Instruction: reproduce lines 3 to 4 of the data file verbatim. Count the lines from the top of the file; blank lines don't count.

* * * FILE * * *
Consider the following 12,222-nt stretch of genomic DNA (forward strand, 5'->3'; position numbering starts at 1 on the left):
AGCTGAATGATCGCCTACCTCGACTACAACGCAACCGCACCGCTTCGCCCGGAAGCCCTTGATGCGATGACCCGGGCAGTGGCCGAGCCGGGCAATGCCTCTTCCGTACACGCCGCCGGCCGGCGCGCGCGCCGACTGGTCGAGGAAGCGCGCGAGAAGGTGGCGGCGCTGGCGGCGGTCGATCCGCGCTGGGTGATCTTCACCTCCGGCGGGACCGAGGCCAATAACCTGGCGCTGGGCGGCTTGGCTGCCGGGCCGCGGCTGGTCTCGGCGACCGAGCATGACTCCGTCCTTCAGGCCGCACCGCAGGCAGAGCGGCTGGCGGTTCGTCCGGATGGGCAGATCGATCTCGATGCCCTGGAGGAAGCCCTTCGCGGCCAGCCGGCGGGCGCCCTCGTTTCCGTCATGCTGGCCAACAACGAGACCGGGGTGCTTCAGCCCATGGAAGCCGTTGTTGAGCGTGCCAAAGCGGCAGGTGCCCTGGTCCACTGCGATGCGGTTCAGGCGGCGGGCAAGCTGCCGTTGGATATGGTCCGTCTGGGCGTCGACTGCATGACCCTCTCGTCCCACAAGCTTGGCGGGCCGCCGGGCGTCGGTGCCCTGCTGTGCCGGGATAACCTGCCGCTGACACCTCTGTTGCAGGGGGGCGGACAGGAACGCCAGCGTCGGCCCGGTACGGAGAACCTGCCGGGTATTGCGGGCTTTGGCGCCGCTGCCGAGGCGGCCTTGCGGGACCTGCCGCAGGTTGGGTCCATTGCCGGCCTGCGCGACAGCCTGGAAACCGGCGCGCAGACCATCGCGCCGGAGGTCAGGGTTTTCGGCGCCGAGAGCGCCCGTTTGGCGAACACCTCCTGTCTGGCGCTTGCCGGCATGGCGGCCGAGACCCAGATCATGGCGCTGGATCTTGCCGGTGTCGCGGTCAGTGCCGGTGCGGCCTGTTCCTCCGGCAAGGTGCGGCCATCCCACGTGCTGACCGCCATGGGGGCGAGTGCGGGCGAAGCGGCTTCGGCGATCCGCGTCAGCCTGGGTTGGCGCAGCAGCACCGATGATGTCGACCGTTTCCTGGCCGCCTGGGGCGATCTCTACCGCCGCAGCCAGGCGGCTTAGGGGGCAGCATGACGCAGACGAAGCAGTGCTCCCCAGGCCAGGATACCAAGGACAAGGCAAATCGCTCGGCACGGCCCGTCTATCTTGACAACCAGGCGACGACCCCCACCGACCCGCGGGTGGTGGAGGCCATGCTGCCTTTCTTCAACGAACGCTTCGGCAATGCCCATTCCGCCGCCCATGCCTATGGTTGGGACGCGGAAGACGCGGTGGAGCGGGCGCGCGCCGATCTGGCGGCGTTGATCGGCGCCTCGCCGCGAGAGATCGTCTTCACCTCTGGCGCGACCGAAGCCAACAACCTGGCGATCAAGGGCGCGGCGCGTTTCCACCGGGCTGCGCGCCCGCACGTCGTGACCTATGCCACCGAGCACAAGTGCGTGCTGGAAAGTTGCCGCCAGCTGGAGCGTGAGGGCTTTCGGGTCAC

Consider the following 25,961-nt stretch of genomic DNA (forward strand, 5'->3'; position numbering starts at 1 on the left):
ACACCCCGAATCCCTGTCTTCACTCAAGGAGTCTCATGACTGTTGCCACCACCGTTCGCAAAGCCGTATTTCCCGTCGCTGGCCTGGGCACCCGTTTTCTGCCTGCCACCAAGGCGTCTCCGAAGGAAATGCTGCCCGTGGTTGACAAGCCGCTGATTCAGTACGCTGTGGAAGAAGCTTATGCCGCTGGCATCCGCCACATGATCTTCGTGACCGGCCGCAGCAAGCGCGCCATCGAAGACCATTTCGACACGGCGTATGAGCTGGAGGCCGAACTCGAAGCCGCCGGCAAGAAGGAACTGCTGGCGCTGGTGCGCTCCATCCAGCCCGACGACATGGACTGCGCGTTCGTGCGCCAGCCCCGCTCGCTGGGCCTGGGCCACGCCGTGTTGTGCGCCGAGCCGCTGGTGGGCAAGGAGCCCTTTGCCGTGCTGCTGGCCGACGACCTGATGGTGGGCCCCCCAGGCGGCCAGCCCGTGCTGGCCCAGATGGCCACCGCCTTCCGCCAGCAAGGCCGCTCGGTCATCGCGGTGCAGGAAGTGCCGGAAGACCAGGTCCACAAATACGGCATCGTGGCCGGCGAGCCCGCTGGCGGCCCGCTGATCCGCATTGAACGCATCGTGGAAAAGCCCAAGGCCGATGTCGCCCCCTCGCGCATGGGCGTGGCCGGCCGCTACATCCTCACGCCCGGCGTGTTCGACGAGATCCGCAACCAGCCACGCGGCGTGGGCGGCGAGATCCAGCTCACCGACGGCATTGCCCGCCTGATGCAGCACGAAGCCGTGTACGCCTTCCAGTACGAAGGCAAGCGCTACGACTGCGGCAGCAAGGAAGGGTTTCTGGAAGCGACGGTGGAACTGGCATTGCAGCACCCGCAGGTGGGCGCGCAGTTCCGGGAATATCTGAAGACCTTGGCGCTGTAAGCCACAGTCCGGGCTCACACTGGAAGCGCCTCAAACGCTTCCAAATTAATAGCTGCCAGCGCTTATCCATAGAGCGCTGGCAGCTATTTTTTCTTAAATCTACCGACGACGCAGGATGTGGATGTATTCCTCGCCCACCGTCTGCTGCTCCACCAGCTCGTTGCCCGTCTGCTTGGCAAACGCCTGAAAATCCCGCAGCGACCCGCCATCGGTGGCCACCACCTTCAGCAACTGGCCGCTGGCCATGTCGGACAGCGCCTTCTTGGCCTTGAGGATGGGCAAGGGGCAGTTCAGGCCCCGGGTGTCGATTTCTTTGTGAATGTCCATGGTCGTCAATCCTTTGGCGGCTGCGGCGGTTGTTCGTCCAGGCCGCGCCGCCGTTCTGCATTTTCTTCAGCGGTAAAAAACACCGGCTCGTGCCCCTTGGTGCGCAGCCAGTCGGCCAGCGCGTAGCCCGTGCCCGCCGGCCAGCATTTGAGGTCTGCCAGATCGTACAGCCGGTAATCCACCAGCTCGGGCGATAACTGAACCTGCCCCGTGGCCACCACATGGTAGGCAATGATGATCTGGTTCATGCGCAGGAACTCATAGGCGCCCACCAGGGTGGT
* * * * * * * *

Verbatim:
Consider the following 25,961-nt stretch of genomic DNA (forward strand, 5'->3'; position numbering starts at 1 on the left):
ACACCCCGAATCCCTGTCTTCACTCAAGGAGTCTCATGACTGTTGCCACCACCGTTCGCAAAGCCGTATTTCCCGTCGCTGGCCTGGGCACCCGTTTTCTGCCTGCCACCAAGGCGTCTCCGAAGGAAATGCTGCCCGTGGTTGACAAGCCGCTGATTCAGTACGCTGTGGAAGAAGCTTATGCCGCTGGCATCCGCCACATGATCTTCGTGACCGGCCGCAGCAAGCGCGCCATCGAAGACCATTTCGACACGGCGTATGAGCTGGAGGCCGAACTCGAAGCCGCCGGCAAGAAGGAACTGCTGGCGCTGGTGCGCTCCATCCAGCCCGACGACATGGACTGCGCGTTCGTGCGCCAGCCCCGCTCGCTGGGCCTGGGCCACGCCGTGTTGTGCGCCGAGCCGCTGGTGGGCAAGGAGCCCTTTGCCGTGCTGCTGGCCGACGACCTGATGGTGGGCCCCCCAGGCGGCCAGCCCGTGCTGGCCCAGATGGCCACCGCCTTCCGCCAGCAAGGCCGCTCGGTCATCGCGGTGCAGGAAGTGCCGGAAGACCAGGTCCACAAATACGGCATCGTGGCCGGCGAGCCCGCTGGCGGCCCGCTGATCCGCATTGAACGCATCGTGGAAAAGCCCAAGGCCGATGTCGCCCCCTCGCGCATGGGCGTGGCCGGCCGCTACATCCTCACGCCCGGCGTGTTCGACGAGATCCGCAACCAGCCACGCGGCGTGGGCGGCGAGATCCAGCTCACCGACGGCATTGCCCGCCTGATGCAGCACGAAGCCGTGTACGCCTTCCAGTACGAAGGCAAGCGCTACGACTGCGGCAGCAAGGAAGGGTTTCTGGAAGCGACGGTGGAACTGGCATTGCAGCACCCGCAGGTGGGCGCGCAGTTCCGGGAATATCTGAAGACCTTGGCGCTGTAAGCCACAGTCCGGGCTCACACTGGAAGCGCCTCAAACGCTTCCAAATTAATAGCTGCCAGCGCTTATCCATAGAGCGCTGGCAGCTATTTTTTCTTAAATCTACCGACGACGCAGGATGTGGATGTATTCCTCGCCCACCGTCTGCTGCTCCACCAGCTCGTTGCCCGTCTGCTTGGCAAACGCCTGAAAATCCCGCAGCGACCCGCCATCGGTGGCCACCACCTTCAGCAACTGGCCGCTGGCCATGTCGGACAGCGCCTTCTTGGCCTTGAGGATGGGCAAGGGGCAGTTCAGGCCCCGGGTGTCGATTTCTTTGTGAATGTCCATGGTCGTCAATCCTTTGGCGGCTGCGGCGGTTGTTCGTCCAGGCCGCGCCGCCGTTCTGCATTTTCTTCAGCGGTAAAAAACACCGGCTCGTGCCCCTTGGTGCGCAGCCAGTCGGCCAGCGCGTAGCCCGTGCCCGCCGGCCAGCATTTGAGGTCTGCCAGATCGTACAGCCGGTAATCCACCAGCTCGGGCGATAACTGAACCTGCCCCGTGGCCACCACATGGTAGGCAATGATGATCTGGTTCATGCGCAGGAACTCATAGGCGCCCACCAGGGTGGT